A disturbing aspect of this e-mail is that it seems some effort was placed in making it appear to have been sent by AMS. It was sent from an e-mail account with AMS in the name (though not from the “ametsoc.org” domain) and featured the AMS logo prominently (used without permission from AMS). Only in the fine print at the bottom was it clear that this apparently came from the Heartland Institute.

Bast’s response to Sietter? That “There was no attempt to deceive recipients about who sent the message,” that using logos in email and on websites without permission is “common practice,” and that the AMS should stop complaining. However, Heartland has a history of impersonating others in order to gain access to information, so it’s possible that Bast is not being entirely truthful.

Bast also wrote that the Heartland email “quotes from the report and provides a link to the document on the AMS Web site.” When S&R looked at the email’s HTML code we discovered that link Bast mentions does not go directly to the AMS website (ametsoc.org). Instead, it goes through a third-party relay site, namely “icptrack.com.” Icptrack.com doesn’t have a website – typing it into a browser window will get a “Forbidden – You don’t have permission to access / on this server.” error. But a “whois” query reveals that icptrack.com is a domain owned by iConnect, the firm that Heartland paid to provide direct email marketing for this email.

This is a form of click tracking, and it permits iConnect (and through them the Heartland Institute) to track the IP addresses of every click on that email. This data enables Heartland to track where the individual clicking on the link works, lives, and how engaged the clicker is with the email (the more engaged the audience, the more clicks). And since every link is unique to the email, Heartland can track which emails were forwarded.

The HTML code also revealed a tracking pixel embedded in the email. It’s a 1×1 pixel that has the same color as the background and it also contains a unique identification number. This number permits iConnect (and through them the Heartland Institute) to track every single instance of that email being read in an HTML-enabled browser. This pixel provides similar information as click tracking does, but it also tells Heartland which emails were forwarded and opened and provides a measure of how much the email is being discussed – every time the email is replied to, the tracking pixel is re-downloaded from icptrack.com. All of this information is collected and put into a database that permits Heartland to tie every single discussion of the email performed in an HTML-enabled (as opposed to plain-text) email program.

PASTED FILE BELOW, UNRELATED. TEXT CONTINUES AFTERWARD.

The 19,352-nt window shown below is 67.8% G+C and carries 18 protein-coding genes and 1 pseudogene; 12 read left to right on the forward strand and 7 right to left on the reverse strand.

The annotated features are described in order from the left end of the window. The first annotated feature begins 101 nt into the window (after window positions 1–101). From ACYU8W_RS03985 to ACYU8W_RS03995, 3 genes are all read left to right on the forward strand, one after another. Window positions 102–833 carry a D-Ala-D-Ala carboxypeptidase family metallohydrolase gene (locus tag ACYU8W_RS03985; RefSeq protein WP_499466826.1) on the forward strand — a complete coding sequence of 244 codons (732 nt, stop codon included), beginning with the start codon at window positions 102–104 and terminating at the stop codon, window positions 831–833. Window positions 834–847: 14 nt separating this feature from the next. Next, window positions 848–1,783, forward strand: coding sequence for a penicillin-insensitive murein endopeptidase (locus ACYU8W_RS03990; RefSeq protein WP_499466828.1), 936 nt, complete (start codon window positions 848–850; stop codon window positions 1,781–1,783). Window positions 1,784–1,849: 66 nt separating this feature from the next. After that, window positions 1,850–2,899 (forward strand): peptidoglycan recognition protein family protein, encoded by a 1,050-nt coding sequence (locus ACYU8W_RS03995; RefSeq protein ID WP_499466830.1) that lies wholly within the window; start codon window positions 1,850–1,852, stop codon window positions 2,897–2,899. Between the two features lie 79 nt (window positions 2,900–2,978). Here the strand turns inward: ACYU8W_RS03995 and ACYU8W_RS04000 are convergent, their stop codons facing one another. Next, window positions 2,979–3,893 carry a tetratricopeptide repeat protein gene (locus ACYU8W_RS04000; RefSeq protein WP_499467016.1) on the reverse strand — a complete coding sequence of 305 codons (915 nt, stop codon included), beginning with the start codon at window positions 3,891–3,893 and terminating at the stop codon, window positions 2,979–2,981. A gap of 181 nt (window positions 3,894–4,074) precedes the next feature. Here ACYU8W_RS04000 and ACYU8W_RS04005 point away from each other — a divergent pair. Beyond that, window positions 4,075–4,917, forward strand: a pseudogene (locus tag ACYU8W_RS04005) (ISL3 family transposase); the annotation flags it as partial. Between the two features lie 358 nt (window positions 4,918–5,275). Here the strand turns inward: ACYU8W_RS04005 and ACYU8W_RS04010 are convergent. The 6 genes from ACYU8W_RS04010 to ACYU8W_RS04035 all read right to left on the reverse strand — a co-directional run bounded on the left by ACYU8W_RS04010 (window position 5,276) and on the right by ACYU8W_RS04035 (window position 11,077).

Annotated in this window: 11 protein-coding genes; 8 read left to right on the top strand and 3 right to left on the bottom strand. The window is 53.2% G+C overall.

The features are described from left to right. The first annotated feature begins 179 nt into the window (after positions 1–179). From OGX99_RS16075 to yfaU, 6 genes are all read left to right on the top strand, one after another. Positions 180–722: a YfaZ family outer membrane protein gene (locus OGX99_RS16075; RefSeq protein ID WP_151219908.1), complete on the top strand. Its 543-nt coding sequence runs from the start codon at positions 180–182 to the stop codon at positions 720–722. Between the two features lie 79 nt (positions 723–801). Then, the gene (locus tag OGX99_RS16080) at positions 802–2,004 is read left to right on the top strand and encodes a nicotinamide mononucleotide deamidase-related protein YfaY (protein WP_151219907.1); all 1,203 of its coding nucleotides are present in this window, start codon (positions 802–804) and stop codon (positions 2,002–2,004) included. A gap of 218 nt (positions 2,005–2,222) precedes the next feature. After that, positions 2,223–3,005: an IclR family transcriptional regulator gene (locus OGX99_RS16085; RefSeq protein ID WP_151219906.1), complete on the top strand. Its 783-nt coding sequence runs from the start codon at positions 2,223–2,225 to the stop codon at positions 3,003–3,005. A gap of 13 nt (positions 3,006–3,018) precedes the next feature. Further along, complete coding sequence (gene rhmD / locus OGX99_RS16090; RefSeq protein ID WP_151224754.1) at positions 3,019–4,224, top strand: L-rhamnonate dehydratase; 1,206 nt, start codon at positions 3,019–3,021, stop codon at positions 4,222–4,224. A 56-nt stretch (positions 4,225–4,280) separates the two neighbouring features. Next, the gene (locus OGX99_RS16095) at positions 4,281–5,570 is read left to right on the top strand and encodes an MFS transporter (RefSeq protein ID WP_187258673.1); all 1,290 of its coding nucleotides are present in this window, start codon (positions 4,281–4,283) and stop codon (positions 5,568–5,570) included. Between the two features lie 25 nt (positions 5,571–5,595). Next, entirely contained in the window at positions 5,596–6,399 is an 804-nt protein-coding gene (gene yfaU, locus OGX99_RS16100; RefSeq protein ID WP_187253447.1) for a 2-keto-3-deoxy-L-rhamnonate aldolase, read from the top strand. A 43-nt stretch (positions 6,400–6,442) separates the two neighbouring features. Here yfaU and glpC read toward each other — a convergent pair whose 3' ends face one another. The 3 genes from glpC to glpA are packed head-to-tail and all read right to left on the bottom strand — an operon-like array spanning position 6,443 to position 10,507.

The Heartland email likely doesn’t technically qualify as spam according to iConnect’s strict anti-spam policy (although no-one at S&R is a lawyer, so we can’t say for certain). But given all the tracking features concealed within the email, it’s fair to say that Heartland intended to gather a great deal of information about every recipient of this email.

## Heartland’s deception by the numbers

The first distortion S&R identified in Heartland’s email was the deceptive claim that the January 2012 AMS survey found “52 percent believe global warming is happening and is mostly human-caused, while 48 percent do not.” What makes this claim deceptive is that it is specifically correct, but ignores a couple of important and relevant facts.

Relevant fact #1: The 52% result is likely too low. The survey used a 150-year period and that likely biased the survey’s results. From Stenhouse et al 2013:

Six respondents sent emails to notify us that their answers would have been different if we had asked about the most recent 50-year time frame rather than the 150-year time frame; the time frame used in the question may have also influenced other respondents. Our results therefore may represent a more conservative estimate of the consensus on global warming than would have been obtained had we asked about a 50-year time frame. (emphasis added)